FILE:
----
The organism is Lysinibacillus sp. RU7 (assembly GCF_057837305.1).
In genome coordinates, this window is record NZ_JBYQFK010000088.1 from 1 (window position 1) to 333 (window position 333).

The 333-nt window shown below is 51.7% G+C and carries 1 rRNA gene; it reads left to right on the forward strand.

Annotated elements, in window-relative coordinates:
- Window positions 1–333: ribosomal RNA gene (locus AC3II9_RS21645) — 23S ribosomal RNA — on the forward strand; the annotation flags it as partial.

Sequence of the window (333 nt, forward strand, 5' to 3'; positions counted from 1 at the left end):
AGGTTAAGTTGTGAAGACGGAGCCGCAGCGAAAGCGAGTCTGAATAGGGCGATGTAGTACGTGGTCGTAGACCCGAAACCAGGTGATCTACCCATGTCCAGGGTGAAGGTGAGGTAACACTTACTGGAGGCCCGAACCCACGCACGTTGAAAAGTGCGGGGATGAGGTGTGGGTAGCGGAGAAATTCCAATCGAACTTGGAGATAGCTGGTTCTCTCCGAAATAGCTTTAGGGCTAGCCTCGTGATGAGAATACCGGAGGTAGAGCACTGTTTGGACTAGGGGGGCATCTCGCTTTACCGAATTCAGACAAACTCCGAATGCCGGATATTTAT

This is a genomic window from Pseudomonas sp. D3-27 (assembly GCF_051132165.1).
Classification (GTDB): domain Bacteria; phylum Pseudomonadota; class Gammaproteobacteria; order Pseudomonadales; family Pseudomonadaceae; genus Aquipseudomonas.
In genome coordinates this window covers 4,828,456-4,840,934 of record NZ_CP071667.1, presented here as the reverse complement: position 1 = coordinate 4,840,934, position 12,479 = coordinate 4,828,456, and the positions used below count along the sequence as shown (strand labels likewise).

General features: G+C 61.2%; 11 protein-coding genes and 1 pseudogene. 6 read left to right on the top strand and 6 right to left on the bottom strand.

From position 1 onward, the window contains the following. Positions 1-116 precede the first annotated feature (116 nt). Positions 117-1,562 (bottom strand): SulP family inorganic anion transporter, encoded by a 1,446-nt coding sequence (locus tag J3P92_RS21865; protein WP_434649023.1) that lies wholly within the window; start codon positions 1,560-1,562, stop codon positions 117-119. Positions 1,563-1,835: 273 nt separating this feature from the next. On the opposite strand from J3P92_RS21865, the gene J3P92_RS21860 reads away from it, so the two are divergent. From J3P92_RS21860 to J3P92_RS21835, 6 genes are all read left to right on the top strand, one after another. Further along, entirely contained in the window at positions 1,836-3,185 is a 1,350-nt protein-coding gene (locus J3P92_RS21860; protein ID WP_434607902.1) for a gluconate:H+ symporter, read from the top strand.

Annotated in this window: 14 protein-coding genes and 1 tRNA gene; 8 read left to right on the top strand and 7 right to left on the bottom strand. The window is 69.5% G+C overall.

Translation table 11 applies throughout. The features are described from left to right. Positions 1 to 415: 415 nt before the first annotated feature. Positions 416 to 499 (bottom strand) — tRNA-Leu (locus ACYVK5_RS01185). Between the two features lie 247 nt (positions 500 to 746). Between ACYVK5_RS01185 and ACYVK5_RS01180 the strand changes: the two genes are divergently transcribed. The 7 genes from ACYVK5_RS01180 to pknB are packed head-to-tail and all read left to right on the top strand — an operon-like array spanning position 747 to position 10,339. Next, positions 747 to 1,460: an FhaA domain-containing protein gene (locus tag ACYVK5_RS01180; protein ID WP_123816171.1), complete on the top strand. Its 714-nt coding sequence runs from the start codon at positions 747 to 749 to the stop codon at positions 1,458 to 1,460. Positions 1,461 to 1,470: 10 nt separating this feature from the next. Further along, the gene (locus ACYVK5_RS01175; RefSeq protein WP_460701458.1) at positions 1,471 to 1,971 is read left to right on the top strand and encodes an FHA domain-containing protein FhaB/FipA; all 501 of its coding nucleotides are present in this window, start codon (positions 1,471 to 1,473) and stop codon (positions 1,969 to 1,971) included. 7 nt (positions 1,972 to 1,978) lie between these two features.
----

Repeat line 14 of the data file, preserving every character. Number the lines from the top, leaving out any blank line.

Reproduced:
Translation table 11 applies throughout. The features are described from left to right. Positions 1 to 415: 415 nt before the first annotated feature. Positions 416 to 499 (bottom strand) — tRNA-Leu (locus ACYVK5_RS01185). Between the two features lie 247 nt (positions 500 to 746). Between ACYVK5_RS01185 and ACYVK5_RS01180 the strand changes: the two genes are divergently transcribed. The 7 genes from ACYVK5_RS01180 to pknB are packed head-to-tail and all read left to right on the top strand — an operon-like array spanning position 747 to position 10,339. Next, positions 747 to 1,460: an FhaA domain-containing protein gene (locus tag ACYVK5_RS01180; protein ID WP_123816171.1), complete on the top strand. Its 714-nt coding sequence runs from the start codon at positions 747 to 749 to the stop codon at positions 1,458 to 1,460. Positions 1,461 to 1,470: 10 nt separating this feature from the next. Further along, the gene (locus ACYVK5_RS01175; RefSeq protein WP_460701458.1) at positions 1,471 to 1,971 is read left to right on the top strand and encodes an FHA domain-containing protein FhaB/FipA; all 501 of its coding nucleotides are present in this window, start codon (positions 1,471 to 1,473) and stop codon (positions 1,969 to 1,971) included. 7 nt (positions 1,972 to 1,978) lie between these two features.